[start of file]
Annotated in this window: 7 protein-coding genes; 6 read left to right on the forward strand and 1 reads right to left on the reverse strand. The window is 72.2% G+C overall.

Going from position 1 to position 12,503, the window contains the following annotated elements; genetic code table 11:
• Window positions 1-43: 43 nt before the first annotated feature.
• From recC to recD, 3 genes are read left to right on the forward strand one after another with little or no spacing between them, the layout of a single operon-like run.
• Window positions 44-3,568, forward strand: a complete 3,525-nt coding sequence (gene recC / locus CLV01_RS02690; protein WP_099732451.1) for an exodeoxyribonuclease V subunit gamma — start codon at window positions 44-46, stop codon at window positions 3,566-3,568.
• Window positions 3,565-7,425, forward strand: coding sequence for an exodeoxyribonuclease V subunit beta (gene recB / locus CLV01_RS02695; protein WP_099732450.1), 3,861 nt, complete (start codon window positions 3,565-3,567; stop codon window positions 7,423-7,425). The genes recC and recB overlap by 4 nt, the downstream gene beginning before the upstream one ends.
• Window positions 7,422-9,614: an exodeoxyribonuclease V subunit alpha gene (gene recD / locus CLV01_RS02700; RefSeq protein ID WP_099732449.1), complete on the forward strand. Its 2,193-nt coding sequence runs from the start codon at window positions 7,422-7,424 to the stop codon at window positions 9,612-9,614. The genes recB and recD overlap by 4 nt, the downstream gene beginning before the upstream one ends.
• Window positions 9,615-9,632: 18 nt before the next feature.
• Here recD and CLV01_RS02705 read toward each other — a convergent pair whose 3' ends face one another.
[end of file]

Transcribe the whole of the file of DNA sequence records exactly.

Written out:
Annotated in this window: 7 protein-coding genes; 6 read left to right on the forward strand and 1 reads right to left on the reverse strand. The window is 72.2% G+C overall.

Going from position 1 to position 12,503, the window contains the following annotated elements; genetic code table 11:
• Window positions 1-43: 43 nt before the first annotated feature.
• From recC to recD, 3 genes are read left to right on the forward strand one after another with little or no spacing between them, the layout of a single operon-like run.
• Window positions 44-3,568, forward strand: a complete 3,525-nt coding sequence (gene recC / locus CLV01_RS02690; protein WP_099732451.1) for an exodeoxyribonuclease V subunit gamma — start codon at window positions 44-46, stop codon at window positions 3,566-3,568.
• Window positions 3,565-7,425, forward strand: coding sequence for an exodeoxyribonuclease V subunit beta (gene recB / locus CLV01_RS02695; protein WP_099732450.1), 3,861 nt, complete (start codon window positions 3,565-3,567; stop codon window positions 7,423-7,425). The genes recC and recB overlap by 4 nt, the downstream gene beginning before the upstream one ends.
• Window positions 7,422-9,614: an exodeoxyribonuclease V subunit alpha gene (gene recD / locus CLV01_RS02700; RefSeq protein ID WP_099732449.1), complete on the forward strand. Its 2,193-nt coding sequence runs from the start codon at window positions 7,422-7,424 to the stop codon at window positions 9,612-9,614. The genes recB and recD overlap by 4 nt, the downstream gene beginning before the upstream one ends.
• Window positions 9,615-9,632: 18 nt before the next feature.
• Here recD and CLV01_RS02705 read toward each other — a convergent pair whose 3' ends face one another.